Kim Kardashian's recent robbery in Paris at gunpoint (in which she was relieved of $9 million of jewelry) brought to mind an article in The Hollywood Reporter about safe rooms being the newest trend in luxury real estate. Knowing that no harm came to Ms. Kardashian, I found this a bit amusing as: a) I personally never travel with more than $5 million in jewelry ($9 million is just ostentatious), and b) the "Safe" or "Panic" room is the latest name for a feature that's been around for at least one century (if not many more).
A friend's home in Brentwood was owned by an early Hollywood studio bigwig. During prohibition it was outfitted with two concealed panels that lead to a spacious subterranean area used to host gambling parties (and is now used as a theatre room, and probably the place his teenaged kids sneak to when they want to make out). If having to go through a passageway seemed too much of a hassle for some hooch, the studio exec had also installed a bookcase in his office that swings around to reveal a well stocked mirrored bar, complete with illuminated glass shelves (sadly, the concept of a wet bar would have had to wait for the "Three's Company" era of the 70s).
I've seen several older homes with these sorts of rooms and passages, and almost all of them locking securely to keep one safe from any police who might have wanted to kill your bathtub gin buzz. William Randolph Hearst famously had a secret passage to visit Marion Davies at San Simeon, and a home in Venice (one of the twenty thousand or so purportedly owned by Charlie Chaplin) had a tunnel connecting to the neighboring property for prurient liaisons (or to simply more conveniently borrow sugar on one of LA's famously stormy nights).
Much as "Jaws" made millions of people nervous about (incredibly rare) shark attacks, the 2002 movie "Panic Room" did a lot to promote the importance of having a panic room. Friends and clients started outfitting closets with reinforced doors and frames, emergency phones conveniently installed next to their shoe cubbies. Alarm companies jumped in, letting people know how easily intruders can cut a phone line, giving birth to the explosive growth in the use of cellular back-up systems.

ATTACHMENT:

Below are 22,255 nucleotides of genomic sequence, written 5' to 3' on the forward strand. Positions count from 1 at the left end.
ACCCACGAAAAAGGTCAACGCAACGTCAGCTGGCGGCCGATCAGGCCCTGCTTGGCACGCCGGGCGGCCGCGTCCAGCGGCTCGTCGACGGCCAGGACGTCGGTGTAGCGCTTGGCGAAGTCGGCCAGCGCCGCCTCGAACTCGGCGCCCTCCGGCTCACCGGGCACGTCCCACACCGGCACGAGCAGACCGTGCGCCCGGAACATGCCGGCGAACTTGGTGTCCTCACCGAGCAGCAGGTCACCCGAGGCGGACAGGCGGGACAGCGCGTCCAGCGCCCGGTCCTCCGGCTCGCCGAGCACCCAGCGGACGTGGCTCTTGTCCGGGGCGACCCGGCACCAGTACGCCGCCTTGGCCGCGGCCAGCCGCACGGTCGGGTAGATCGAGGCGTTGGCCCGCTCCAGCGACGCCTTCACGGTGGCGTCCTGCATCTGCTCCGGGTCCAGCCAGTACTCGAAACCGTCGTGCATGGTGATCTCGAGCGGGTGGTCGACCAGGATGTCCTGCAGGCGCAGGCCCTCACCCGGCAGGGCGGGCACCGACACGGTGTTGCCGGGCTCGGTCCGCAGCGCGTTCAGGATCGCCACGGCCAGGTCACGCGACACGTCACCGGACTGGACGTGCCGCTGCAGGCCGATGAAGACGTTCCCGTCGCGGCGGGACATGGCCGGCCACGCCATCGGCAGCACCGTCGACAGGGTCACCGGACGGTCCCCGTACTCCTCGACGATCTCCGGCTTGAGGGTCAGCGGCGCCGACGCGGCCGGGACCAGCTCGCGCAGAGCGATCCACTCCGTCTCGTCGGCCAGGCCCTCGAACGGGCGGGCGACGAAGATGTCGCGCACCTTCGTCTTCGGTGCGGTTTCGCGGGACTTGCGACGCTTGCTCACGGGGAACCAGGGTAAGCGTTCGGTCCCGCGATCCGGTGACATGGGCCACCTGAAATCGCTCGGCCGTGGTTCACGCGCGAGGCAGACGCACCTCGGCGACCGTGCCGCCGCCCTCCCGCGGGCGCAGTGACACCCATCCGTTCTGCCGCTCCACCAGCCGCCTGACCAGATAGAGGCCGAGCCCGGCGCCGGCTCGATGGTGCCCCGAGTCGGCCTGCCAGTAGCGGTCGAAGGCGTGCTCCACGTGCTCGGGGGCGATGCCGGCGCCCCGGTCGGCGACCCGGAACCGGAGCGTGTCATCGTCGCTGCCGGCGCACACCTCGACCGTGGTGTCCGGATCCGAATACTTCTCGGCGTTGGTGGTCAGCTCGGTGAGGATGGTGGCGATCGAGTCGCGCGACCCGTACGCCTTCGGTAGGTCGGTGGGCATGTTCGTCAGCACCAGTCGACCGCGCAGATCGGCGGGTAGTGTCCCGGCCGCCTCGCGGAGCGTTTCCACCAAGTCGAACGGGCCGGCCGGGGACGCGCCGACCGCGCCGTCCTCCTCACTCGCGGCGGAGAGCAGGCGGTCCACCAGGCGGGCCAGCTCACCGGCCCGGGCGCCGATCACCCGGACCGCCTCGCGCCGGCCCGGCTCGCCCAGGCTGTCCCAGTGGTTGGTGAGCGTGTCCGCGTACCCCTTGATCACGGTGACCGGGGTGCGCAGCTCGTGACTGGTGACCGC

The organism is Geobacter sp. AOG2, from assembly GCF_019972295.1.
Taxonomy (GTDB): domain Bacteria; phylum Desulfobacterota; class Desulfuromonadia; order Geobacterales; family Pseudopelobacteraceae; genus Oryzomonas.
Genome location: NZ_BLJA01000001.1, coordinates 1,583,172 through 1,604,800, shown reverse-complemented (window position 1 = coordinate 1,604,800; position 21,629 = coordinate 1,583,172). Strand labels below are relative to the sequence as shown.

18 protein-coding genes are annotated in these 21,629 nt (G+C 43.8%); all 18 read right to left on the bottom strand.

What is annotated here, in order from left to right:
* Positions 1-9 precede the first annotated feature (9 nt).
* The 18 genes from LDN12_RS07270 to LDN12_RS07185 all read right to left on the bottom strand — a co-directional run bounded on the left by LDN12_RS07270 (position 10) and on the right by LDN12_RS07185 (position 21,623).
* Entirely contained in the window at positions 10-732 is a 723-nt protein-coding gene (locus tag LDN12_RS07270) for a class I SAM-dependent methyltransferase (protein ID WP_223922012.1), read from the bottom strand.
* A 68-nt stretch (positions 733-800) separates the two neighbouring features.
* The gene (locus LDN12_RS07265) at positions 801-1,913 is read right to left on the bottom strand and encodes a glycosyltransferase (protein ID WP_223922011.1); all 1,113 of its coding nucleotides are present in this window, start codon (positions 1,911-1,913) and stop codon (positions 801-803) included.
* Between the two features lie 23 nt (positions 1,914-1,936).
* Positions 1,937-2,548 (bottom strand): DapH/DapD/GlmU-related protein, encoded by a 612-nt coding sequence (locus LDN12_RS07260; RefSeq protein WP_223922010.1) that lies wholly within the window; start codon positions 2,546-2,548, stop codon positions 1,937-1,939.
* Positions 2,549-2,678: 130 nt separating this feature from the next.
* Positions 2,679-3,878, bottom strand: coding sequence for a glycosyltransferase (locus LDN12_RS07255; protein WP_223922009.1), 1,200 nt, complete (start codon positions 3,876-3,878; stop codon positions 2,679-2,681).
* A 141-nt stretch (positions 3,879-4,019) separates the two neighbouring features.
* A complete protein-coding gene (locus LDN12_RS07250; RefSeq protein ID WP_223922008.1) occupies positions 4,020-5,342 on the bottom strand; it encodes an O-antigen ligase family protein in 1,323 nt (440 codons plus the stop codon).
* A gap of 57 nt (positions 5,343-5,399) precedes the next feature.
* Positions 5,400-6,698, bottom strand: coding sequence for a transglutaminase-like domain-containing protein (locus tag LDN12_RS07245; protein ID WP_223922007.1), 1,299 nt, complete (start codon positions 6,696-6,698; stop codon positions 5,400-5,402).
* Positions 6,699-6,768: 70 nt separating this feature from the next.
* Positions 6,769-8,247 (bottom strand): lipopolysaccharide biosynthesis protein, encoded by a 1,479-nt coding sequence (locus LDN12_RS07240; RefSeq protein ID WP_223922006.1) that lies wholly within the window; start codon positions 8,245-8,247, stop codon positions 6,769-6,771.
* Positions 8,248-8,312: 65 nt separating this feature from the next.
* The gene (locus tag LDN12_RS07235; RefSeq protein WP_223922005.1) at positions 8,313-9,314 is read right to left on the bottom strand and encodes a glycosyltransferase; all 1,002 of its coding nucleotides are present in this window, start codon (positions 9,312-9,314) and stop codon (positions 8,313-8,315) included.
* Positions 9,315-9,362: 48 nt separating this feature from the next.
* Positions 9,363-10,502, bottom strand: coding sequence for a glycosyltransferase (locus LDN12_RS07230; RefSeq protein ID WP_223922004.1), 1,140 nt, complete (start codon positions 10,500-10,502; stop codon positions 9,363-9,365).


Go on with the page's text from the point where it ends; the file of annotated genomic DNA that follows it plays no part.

Talking to an information officer at the LAPD's West LA Division (which covers Brentwood and Pacific Palisades) I was told the incidence of home invasion robberies is statistically insignificant. Still, I understand why someone who is a stalker magnet (AKA "a celebrity"), an owner of expensive jewelry, or a celebrity who owns expensive jewelry, might want a safe room.
Old European castles have secret passages and hidden rooms, so the idea of sequestered safety is not new. What did make me laugh was the reporting of a panic room that also included a fully stocked bar, bringing the idea of the safe room full circle with the prohibition era "home speakeasy."
For anyone planning to build a panic room, my only suggestion is to have two fast cellular connections -- one to call the alarm company when intruders arrive, the other to stream whatever's new on Netflix, Amazon or Hulu, because in this town to be disconnected from the latest episode of "The Mindy Project" is a reason to panic.